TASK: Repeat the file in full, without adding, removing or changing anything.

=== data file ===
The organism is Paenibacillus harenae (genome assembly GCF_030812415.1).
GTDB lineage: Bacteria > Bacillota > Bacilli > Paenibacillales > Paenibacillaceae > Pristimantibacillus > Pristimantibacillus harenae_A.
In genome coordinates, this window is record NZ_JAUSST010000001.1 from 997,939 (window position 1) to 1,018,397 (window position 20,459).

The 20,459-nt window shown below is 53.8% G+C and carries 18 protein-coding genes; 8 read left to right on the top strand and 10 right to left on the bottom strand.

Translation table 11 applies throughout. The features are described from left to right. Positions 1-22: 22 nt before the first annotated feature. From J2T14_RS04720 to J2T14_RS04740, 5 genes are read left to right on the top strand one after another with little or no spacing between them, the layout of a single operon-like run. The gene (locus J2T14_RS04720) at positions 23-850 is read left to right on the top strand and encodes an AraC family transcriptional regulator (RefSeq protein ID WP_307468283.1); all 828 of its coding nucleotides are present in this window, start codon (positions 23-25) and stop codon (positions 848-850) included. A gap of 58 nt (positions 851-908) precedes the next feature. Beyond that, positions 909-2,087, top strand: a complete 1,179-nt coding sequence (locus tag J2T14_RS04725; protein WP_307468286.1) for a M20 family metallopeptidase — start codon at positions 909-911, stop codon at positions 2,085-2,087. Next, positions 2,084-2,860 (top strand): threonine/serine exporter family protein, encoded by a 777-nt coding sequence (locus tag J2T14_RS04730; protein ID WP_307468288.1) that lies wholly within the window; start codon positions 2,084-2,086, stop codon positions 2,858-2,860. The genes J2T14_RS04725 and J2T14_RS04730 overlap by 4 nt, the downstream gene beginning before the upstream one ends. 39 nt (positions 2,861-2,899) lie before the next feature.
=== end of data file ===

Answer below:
The organism is Paenibacillus harenae (genome assembly GCF_030812415.1).
GTDB lineage: Bacteria > Bacillota > Bacilli > Paenibacillales > Paenibacillaceae > Pristimantibacillus > Pristimantibacillus harenae_A.
In genome coordinates, this window is record NZ_JAUSST010000001.1 from 997,939 (window position 1) to 1,018,397 (window position 20,459).

The 20,459-nt window shown below is 53.8% G+C and carries 18 protein-coding genes; 8 read left to right on the top strand and 10 right to left on the bottom strand.

Translation table 11 applies throughout. The features are described from left to right. Positions 1-22: 22 nt before the first annotated feature. From J2T14_RS04720 to J2T14_RS04740, 5 genes are read left to right on the top strand one after another with little or no spacing between them, the layout of a single operon-like run. The gene (locus J2T14_RS04720) at positions 23-850 is read left to right on the top strand and encodes an AraC family transcriptional regulator (RefSeq protein ID WP_307468283.1); all 828 of its coding nucleotides are present in this window, start codon (positions 23-25) and stop codon (positions 848-850) included. A gap of 58 nt (positions 851-908) precedes the next feature. Beyond that, positions 909-2,087, top strand: a complete 1,179-nt coding sequence (locus tag J2T14_RS04725; protein WP_307468286.1) for a M20 family metallopeptidase — start codon at positions 909-911, stop codon at positions 2,085-2,087. Next, positions 2,084-2,860 (top strand): threonine/serine exporter family protein, encoded by a 777-nt coding sequence (locus tag J2T14_RS04730; protein ID WP_307468288.1) that lies wholly within the window; start codon positions 2,084-2,086, stop codon positions 2,858-2,860. The genes J2T14_RS04725 and J2T14_RS04730 overlap by 4 nt, the downstream gene beginning before the upstream one ends. 39 nt (positions 2,861-2,899) lie before the next feature.